the gentle grace of breathing out

traffic light ukelele kid - Jakarta, Indonesia

I’ve never been anywhere like Jakarta. Three hours from the airport to the little hotel around the corner from the studio – ten kilometres an hour through insane traffic. Thank God Reza met me at the airport, where I was awash in the heat, boys asking to shine my shoes, taxi drivers on the hustle. I feel like Paul Simon in ‘You can call me Al’.

The next morning we rehearse and write. It’s been ten years since we played together, though you wouldn’t know it. Reza’s timing is laid back, soulful and grooving – despite the fact he’s been playing in The Tomato – one of Indonesia’s legendary metal / stadium rock bands. Of course Didi locks in on bass. That’s when he’s not texting his ukelele playing girlfriend in Singapore. But always, his choices are strong, melodic, present. They both could have just come from a session with Roberta Flack.

Tiara arrives day two. She’s an alt-pop star in Indonesia with a voice somewhere between Billy Holiday, Zap Mama and Joni Mitchell. She’s uncertain, unknowing – having worked with Reza often, but never me, never Didi. We start singing together and writing – things will be just fine.

Days are punctuated with Indonesian coffee – Kopee susu – from the restaurant downstairs, bakery snacks, sudden ideas that we rush to sing into my Sony recorder. Nights are spent negotiating rain and dodging traffic, talking to studios in Jakarta. By the third day the chaos is even getting to the locals. We hatch a plan. There is a studio in Bandung, in the mountains a few hours out of Jakarta. We get the crazy hook up through a friend, find a house where we can stay, and the air is clearer there. It means more travel and juggling gear, but it also means space, some calm in the rush to get an album recorded in ten days.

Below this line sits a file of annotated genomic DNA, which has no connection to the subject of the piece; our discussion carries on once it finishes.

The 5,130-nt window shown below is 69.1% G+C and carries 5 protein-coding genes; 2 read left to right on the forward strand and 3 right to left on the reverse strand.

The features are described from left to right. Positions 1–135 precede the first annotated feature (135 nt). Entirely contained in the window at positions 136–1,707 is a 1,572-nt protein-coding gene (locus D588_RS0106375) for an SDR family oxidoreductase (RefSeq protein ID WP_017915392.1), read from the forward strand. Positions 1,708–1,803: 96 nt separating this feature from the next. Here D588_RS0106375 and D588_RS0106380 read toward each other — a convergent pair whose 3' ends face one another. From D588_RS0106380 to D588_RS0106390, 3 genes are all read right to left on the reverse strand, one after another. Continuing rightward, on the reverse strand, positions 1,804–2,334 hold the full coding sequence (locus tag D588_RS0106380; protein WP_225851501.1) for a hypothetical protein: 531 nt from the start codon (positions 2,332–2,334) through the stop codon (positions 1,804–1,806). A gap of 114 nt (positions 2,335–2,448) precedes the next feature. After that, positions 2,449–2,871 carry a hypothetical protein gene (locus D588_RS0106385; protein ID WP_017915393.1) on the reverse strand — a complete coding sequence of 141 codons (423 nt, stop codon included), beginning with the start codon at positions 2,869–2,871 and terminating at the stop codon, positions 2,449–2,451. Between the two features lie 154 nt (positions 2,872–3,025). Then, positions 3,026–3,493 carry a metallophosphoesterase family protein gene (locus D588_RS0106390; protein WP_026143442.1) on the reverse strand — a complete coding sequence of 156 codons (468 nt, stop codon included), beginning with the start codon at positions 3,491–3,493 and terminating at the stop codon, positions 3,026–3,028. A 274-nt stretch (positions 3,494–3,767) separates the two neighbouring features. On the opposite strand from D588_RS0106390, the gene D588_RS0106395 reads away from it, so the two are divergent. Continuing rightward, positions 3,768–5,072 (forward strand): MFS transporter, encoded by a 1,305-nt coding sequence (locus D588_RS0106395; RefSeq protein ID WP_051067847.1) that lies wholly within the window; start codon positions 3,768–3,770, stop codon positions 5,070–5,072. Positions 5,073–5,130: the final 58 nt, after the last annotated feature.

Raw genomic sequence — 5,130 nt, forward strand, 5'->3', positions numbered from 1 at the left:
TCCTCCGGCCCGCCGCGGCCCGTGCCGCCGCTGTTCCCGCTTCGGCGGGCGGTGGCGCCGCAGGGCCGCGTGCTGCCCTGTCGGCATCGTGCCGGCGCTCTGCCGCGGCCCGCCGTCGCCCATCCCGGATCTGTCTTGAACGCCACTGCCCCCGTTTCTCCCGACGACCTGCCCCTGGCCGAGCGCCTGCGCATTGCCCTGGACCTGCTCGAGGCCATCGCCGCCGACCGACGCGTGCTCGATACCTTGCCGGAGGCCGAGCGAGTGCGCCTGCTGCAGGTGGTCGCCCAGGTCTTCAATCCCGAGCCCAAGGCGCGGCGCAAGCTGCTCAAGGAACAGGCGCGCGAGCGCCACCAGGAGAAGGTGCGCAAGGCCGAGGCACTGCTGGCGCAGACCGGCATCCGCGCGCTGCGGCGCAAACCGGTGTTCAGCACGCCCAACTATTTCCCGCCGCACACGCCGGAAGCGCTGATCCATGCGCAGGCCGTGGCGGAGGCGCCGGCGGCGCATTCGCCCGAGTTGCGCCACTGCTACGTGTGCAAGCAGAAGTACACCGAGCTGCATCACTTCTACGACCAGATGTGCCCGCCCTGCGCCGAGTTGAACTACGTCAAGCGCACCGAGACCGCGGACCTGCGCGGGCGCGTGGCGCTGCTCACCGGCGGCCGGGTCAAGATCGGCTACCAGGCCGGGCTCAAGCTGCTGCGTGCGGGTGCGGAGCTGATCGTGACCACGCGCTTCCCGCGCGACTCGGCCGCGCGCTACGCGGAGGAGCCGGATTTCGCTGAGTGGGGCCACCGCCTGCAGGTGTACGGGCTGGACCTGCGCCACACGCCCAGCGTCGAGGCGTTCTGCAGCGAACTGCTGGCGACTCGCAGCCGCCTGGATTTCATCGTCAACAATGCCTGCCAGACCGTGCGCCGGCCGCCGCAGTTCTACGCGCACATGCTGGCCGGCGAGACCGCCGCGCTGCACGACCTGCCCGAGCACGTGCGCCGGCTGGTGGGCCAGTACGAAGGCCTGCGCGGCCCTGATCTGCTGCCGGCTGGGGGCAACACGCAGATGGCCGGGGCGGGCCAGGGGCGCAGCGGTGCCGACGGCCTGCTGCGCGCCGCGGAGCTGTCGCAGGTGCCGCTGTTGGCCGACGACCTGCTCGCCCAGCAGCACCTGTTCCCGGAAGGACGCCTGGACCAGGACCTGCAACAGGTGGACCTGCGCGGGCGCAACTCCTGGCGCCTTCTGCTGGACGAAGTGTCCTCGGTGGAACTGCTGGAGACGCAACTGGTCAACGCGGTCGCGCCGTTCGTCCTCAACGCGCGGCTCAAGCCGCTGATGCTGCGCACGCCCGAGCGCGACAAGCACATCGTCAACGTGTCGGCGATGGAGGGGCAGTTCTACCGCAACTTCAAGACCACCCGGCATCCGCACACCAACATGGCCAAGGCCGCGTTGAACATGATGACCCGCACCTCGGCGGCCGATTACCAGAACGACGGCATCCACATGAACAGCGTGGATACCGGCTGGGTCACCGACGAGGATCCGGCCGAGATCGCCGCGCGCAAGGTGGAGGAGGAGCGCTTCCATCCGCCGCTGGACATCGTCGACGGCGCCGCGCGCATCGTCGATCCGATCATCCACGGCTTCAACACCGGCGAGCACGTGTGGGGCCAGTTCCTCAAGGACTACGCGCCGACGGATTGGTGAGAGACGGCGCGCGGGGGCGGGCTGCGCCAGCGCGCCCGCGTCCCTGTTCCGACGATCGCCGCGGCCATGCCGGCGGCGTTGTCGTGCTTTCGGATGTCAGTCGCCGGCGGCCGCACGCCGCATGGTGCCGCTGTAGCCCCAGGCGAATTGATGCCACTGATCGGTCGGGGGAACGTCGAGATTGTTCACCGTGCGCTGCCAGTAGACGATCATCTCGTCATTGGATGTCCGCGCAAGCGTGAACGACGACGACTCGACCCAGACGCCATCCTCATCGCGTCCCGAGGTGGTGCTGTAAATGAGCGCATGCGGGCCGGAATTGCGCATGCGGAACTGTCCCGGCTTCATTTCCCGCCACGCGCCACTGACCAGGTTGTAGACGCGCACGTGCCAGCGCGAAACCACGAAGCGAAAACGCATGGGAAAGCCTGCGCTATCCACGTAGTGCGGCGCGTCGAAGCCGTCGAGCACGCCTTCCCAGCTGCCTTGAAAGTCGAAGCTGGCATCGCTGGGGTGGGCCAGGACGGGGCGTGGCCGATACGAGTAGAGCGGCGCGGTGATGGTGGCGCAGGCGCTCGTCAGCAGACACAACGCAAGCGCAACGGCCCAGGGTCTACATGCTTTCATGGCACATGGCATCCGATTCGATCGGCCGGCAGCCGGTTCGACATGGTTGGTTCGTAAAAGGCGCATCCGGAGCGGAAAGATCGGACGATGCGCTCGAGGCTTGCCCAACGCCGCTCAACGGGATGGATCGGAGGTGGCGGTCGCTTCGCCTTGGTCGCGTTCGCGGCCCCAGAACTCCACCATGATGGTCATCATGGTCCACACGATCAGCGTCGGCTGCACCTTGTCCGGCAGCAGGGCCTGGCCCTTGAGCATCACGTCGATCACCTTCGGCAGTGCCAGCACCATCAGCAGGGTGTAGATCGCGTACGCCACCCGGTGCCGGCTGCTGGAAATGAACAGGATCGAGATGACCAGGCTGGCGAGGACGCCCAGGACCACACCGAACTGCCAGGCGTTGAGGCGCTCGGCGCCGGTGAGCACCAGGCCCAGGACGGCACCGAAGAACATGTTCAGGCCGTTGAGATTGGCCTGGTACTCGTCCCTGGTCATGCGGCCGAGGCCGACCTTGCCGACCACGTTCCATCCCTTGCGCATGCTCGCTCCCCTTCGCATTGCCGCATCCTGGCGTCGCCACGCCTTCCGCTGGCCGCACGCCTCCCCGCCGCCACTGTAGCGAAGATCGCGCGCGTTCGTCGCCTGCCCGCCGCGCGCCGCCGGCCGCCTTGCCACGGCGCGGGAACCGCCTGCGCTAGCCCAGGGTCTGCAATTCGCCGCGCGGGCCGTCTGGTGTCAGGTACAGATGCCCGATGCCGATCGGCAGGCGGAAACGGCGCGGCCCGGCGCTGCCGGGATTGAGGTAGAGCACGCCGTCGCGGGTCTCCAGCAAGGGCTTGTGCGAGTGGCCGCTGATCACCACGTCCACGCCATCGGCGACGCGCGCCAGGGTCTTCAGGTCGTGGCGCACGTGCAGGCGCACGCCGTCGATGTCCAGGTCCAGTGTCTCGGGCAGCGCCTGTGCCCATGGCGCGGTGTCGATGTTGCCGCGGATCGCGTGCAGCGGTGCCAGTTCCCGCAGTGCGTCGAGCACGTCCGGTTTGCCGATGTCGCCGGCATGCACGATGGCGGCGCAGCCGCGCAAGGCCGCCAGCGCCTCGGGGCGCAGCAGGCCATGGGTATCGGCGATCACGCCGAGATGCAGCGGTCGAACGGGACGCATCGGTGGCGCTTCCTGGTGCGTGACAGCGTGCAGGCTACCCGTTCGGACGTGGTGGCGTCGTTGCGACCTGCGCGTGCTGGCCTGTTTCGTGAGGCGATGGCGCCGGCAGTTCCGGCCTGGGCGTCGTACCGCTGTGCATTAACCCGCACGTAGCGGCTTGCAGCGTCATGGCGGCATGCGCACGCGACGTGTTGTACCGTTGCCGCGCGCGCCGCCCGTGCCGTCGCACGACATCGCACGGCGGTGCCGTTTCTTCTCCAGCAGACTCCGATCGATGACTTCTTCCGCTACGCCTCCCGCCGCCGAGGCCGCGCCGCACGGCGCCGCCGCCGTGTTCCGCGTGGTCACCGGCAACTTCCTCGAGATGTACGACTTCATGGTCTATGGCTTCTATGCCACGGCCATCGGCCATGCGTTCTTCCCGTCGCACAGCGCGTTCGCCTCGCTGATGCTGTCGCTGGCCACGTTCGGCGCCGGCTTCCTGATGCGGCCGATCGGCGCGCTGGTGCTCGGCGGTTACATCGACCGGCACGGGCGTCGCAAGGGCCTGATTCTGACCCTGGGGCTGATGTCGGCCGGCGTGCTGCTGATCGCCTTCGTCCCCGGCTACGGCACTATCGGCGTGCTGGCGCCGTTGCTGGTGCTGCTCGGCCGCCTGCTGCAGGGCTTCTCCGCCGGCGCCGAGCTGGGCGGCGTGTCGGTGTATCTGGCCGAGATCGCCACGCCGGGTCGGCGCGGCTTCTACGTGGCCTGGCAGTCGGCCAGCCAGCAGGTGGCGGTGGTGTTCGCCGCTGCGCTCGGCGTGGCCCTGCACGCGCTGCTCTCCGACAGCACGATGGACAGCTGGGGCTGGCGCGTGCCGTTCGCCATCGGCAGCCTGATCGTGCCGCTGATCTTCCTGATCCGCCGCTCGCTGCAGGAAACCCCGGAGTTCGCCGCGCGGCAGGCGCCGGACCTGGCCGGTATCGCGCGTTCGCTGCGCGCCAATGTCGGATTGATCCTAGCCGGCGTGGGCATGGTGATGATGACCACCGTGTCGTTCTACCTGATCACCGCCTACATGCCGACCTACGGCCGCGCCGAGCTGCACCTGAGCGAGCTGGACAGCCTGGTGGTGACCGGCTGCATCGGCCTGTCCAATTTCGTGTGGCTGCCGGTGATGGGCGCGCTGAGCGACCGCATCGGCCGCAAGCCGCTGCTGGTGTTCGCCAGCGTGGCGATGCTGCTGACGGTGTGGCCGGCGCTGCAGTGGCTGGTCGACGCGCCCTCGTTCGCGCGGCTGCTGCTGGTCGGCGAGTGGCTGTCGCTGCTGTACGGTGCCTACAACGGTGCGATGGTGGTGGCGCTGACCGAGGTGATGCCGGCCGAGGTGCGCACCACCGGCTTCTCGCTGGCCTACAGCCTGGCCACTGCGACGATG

Overwhelmed by beggars, cars, motorbikes, heat and squalling rain, I have the feeling that things will be ok if we can make it to the mountains. And I’m humbled by the fact we have a choice.

Get low f1 by eckleberg

Get Low – Yo Grabo¡

It’s hard to walk on the side of the streets
Broken pavement and scattered bones
I get low, I get low

I tied my laces together
but it made me move too slow
I get low, I get low

You can’t run away from everything
like a mangy yellow dog it follows
I get low, I get low

A mother with a wide eyed boy
fake plastic guitar for show
Walking through the traffic
with a lime green begging bowl
I get low, I get low
I get low, I get low

On the count of three I can jump,
I can jump clear

A cross dressing traffic light dancer
ukelele kid in dirty clothes
Kemang Bon Jovi covers band
a buzzing marketplace radio
I get low, I get low

Some inner rhythm in me
moves toward the mountains
the grace of breathing out
the relief of letting go
I get low, I get low
I get low, I get low

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